Gallipoli, Turkey (1915 AD)
The Gallipoli Campaign was the largest and longest battle to occur in the Ottoman theater during World War I. Outside of the Western Front, it was also the largest disaster of the war for the Entente powers. Over eight hundred thousand men fought on both sides, with a total of nearly half a million casualties. Although devised and organized by future great leader Winston Churchill, the Galliopli campaign represented a catastrophic failure of leadership that left the Ottoman Empire and the Central Powers in a stronger position than ever in southeastern Europe. The battle has since become synonymous with bad military planning.
In November 1914, World War I spilled out of continental Europe and into the Middle East, which at the time was largely under the control of the Ottoman Turks. The Ottoman entrance into the war on the side of Germany and Austria tipped the balance of power in the Balkans and posed a serious threat to Russia’s southern flank. Recognizing that a contained Russia would almost certainly spell doom for the Entente, Great Britain and France immediately began to plan a massive campaign against the Ottomans with the objective of knocking the Turks out of the war quickly.
Undertaken as a joint Anglo-French operation, the Gallipoli campaign was organized by Winston Churchill, then First Lord of the Admiralty and future Prime Minister. Thankfully, history went on to show him as a much greater statesman than military strategist. The natural strategic objective of the campaign was the city of Istanbul, which was both the seat of the Ottoman government and which controlled the vital sea link between the Mediterranean Sea and the Black Sea. This would have effectively knocked the Turks out of the war, at least in Europe, and greatly threatened the Austrians.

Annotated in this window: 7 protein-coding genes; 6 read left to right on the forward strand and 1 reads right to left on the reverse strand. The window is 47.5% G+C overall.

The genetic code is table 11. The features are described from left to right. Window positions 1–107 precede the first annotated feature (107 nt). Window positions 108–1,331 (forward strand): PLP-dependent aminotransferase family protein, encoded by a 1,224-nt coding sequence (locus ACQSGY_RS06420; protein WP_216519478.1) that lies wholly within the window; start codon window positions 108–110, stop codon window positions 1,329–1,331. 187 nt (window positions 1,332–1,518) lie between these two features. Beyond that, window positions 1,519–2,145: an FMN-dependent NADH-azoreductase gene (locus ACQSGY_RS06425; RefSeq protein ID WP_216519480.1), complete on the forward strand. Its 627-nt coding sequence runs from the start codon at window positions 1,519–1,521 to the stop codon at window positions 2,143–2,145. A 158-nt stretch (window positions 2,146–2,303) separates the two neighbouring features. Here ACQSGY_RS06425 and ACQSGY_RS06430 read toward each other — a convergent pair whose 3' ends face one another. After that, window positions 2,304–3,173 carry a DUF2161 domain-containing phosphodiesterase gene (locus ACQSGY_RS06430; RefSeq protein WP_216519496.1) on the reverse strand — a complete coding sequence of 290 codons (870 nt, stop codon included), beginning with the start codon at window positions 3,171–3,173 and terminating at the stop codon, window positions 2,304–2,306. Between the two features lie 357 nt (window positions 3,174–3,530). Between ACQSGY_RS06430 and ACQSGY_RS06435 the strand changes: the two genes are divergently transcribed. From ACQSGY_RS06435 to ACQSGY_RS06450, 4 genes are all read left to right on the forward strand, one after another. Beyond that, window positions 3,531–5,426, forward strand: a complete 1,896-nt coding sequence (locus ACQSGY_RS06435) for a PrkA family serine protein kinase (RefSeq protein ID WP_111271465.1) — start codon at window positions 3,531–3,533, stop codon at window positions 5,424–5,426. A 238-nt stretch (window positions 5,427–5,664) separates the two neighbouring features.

After a brief series of naval maneuvers in the Dardanelles which failed to open a route to Istanbul, the British decided to focus their efforts on a land-based campaign. The main efforts of the offensive were directed against the Gallipoli Peninsula. However, the arrival of sufficient troops to mount the assault were delayed for some weeks, giving the Ottomans the opportunity to dig in. The landings took place on April 25, 1915, at which time the allies established the Helles and Anzac beachheads. The Ottomans under future leader Ataturk fought furiously, preventing the beachheads from linking up or the allies from making their way up the peninsula.
What followed was a stalemate, with massive attacks and counterattacks resulting in horrendous casualties for both sides but little gain for either. The most famous action of the campaign took place on August 7, when Australian and New Zealand forces tried in vain to break the stalemate at the Battle of Nek. Casualties from this action ran to nearly 100%. After the failure of the August offenses, the campaign was effectively halted. By the end of the year the Entente forces had effectively abandoned the peninsula and the campaign to take Istanbul.
The Gallipoli Battlefield is actually a series of sites spread out along the tip of the Gallipoli Peninsula between the Dardanelles and the Aegean Sea. Most of the sites of interest are gathered around the Anzac beach head along the Aegean coast. Most popular is the area known as the Nek on a high ridge overlooking the beach. This scenic place is where much of the bloodiest fighting took place in August.
The Gallipoli Battlefield is located close to the tip of the peninsula across the Dardanelles from the city of Canakkale approximately 180 miles southwest of Istanbul. It is an open site, but difficult to access (many visitors come by ferry from Canakkale). There is no cost of admission. Web: www.tourismturkey.org (official tourism website of Turkey).
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